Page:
In early 1968, Hersh sought outlet for his frustrations by working as press spokesman for Eugene McCarthy, the Democratic anti-Vietnam war candidate in the tumultuous presidential election primary campaign that year. But politics, he soon discovered, offered frustrations of its own, and Hersh was quickly back in journalism, this time as a freelance. My Lai made his reputation, yielding a scoop for the ages, a Pulitzer Prize and two books. By 1972 he was working for The New York Times, helping the Times catch up with the Washington Post's Bob Woodward and Carl Bernstein on the Watergate stories, and breaking some blockbuster stories about the CIA.

Hersh unmasked the agency's blatantly illegal surveillance of domestic "subversives", as well as the CIA's role in the overthrow of Salvador Allende. If any single person was responsible for the subsequent reining-in of the agency by the Ford administration, it was Hersh. Completing this first flowering was Price of Power, a withering study of Henry Kissinger in the Nixon White House. The 700-page tome can be heavy going, but it became a best-seller that remains the bible for Kissinger-haters. It earned more literary prizes for its author.

There followed more exposé books, The Target is Destroyed, on the shooting down of KAL007 by Soviet fighters in September 1983, and The Samson Option, about Israel's development of a secret nuclear arsenal (which included the claim that the late Robert Maxwell was a Mossad agent). But the public impact was modest. Hersh's star, it seemed, had faded. The low point came in 1997 with The Dark Side of Camelot, dealing with the sexual and other excesses of President John F. Kennedy. Hersh had broken a taboo, and America's journalistic establishment rounded on him, accusing him of gratuitous muck-raking that added little to what was already known.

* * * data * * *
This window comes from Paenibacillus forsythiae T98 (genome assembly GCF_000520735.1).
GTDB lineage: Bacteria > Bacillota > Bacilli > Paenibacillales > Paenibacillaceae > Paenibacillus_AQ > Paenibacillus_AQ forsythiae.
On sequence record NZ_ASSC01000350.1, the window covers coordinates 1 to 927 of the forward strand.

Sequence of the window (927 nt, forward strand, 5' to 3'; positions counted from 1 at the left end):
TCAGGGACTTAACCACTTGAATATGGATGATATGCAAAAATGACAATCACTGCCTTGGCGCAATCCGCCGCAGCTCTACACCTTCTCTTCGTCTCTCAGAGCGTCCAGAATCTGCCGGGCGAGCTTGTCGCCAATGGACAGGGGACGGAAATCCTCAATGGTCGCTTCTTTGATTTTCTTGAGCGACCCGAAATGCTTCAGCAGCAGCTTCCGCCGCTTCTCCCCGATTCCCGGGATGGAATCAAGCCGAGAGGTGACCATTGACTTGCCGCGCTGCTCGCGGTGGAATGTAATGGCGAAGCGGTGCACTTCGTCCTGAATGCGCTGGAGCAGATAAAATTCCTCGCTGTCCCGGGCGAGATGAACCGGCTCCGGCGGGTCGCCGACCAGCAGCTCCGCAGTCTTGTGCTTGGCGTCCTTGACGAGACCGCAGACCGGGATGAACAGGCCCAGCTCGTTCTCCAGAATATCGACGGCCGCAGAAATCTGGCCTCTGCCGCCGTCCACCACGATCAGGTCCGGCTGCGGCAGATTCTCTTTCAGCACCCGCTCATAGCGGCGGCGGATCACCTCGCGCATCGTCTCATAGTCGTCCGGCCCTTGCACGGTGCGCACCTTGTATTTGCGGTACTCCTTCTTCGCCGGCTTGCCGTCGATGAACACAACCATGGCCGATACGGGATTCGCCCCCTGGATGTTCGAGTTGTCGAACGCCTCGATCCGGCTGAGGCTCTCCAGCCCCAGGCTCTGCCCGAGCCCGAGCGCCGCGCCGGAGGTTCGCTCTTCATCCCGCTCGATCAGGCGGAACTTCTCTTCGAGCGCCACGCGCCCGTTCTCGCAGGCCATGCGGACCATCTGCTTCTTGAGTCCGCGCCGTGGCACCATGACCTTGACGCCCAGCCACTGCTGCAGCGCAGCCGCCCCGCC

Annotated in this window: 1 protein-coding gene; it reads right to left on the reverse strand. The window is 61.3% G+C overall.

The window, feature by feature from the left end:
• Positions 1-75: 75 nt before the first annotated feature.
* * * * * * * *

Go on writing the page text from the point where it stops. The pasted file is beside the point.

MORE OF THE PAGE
But at The New Yorker, he is back at the top of his game. Remnick, with a newspaper background at the Washington Post, uses Hersh as a one-man investigative reporting team. Hersh had worked for the magazine under Remnick's predecessor, Tina Brown, when the pace was less hectic. Then came 11 September. Follow the story wherever it led, was Remnick's instruction to Hersh - and he did.

Thanks to Hersh, what amounts to an alternative history of the "war on terror" has unfolded. He has reported, inter alia, on the bungled efforts to catch Osama bin Laden in Afghanistan, on the flaws in the legal case against Zacarias Moussaoui (the alleged "20th hijacker" of 11 September) and on the business dealings of the neo-conservative super-hawk Richard Perle. That report led to Perle's resignation as chairman of the Pentagon's influential Defence Policy Board, and to angry mutterings from Perle that he would sue. Nothing happened.

Hersh helped demolish the fiction about Saddam's efforts to buy uranium in Africa that found its way into President Bush's 2003 State of the Union speech. He showed how a Pentagon special office collected hyped intelligence on Saddam's alleged weapons and "stove-piped" it to the White House and the Vice-President's office. And now he has written the triple salvo on Abu Ghraib, a scandal that may be to America's Iraq adventure what My Lai was to the Vietnam War.

Some complain that Hersh's work now sacrifices durability for immediacy. Events quickly gave the lie to a 2003 story claiming that the original Iraq invasion had become bogged down. The sensitivity of his reporting moreover means that much is sourced to unnamed officials, allowing the Bush administration to dismiss them. "He threw a lot of crap against the wall and expects someone to peel off what's real. It's a tapestry of nonsense," was a Pentagon spokesman's description of the Rumsfeld allegations.